Table 3

Prevalence of hepatitis B infection and lifetime exposure, persons 15 years and above, Gulu, Uganda, 2010 (N=717)
Hepatitis B infection (HBsAg positive) Lifetime exposure (Anti-HBcAb positive)
Variable N positive Percent Crude odds ratio (95% CI) p-value N positive Percent Crude odds ratio (95% CI) p-value
Overall (717) 123 17.2 -- -- 537 74.9 -- --
Sex
Male (189) 42 22.2 Ref 0.032 139 73.5 Ref
Female (528) 81 15.3 0.63 (0.42–0.98) 398 75.4 1.10 (0.75–1.61) 0.618
Age 0.76 (0.64–0.91)* 0.003 1.18 (1.01–1.37)* 0.034
15 – 24 (184) 44 23.9 129 70.1
25 – 34 (203) 36 17.7 149 73.4
35 – 44 (141 19 13.5 110 78.0
45+ (189) 24 12.7 149 78.8
Religion
Catholic (556) 95 17.1 1 0.594 424 76.3 1 0.666
Protestant (93) 18 19.4 1.16 (0.67–2.04) 0.302 69 74.2 0.90 (0.54–1.48) 0.074
Pentecostal/other (19) 5 26.3 1.73 (0.61–4.93) 0.220 11 57.9 0.43 (0.17–1.09) 0.167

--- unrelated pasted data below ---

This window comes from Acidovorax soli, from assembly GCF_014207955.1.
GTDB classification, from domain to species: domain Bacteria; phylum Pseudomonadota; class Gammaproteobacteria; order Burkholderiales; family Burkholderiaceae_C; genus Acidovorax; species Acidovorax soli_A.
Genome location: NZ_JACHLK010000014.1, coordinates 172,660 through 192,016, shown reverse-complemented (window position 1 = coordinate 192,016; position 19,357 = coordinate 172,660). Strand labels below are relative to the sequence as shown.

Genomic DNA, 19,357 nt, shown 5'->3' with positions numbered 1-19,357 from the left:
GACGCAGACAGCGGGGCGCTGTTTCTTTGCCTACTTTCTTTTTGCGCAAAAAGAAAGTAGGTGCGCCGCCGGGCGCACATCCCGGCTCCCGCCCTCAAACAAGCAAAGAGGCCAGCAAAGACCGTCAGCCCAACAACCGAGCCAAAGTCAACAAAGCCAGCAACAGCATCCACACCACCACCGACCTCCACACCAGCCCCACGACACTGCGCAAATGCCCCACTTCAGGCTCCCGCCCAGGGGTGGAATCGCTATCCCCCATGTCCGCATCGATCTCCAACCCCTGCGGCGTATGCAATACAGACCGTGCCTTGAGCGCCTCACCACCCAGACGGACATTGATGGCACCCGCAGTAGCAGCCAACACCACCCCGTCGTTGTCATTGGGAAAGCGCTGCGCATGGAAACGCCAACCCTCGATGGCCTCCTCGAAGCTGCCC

Muslim (49) 5 10.2 0.55 (0.21–1.43) 33 67.4 0.64 (0.34–1.20)
Wealth index 1.17 (0.98–1.39)* 0.080 0.88 (0.76–1.03) 0.108
Lowest quartile (186) 24 12.9 144 77.2
Second quartile (180) 27 15.0 138 76.7
Third quartile (177) 42 23.7 133 75.1
Highest quartile (174) 30 17.2 122 70.1
Scarification (381) 61 16.0 0.84 (0.57–1.24) 0.387 288 74.9 1.08 (0.77–1.52) 0.648
Vaccinated against HBV (12) 1 8.3 2.30 (0.29–17.00) 0.427 8 66.7 1.50 (0.45–5.05) 0.51
Educated on HBV infection (64) 13 20.3 0.79 (0.42–1.51) 0.483 44 68.8 1.40 (0.80–2.45) 0.237
Number of lifetime sex partners 1.08 (0.92–1.27)* 0.323 1.19 (1.04–1.38)* 0.014
None (39) 7 18.0 20 51.3
1 (229) 35 15.3 166 72.5
2 (200) 32 16.0 160 80.0
3 (99) 21 21.2 72 72.7
4+ (150) 28 18.7 119 79.3

*Linear model, odds ratio per increase in category.

Final multivariate model for HBV infection included female sex (adjusted OR 0.61, 95% CI 0.40–0.93), p-value 0.021) and age (adjusted OR per group 0.76, 95% CI 0.63–0.90, p-value 0.002).

Final multivariate model for lifetime infection included number of lifetime sex partners (adjusted OR 1.20 per partner category, 95% CI 1.04–1.38, p-value 0.012).

Ochola et al.

Ochola et al. BMC Public Health 2013 13:727   doi:10.1186/1471-2458-13-727

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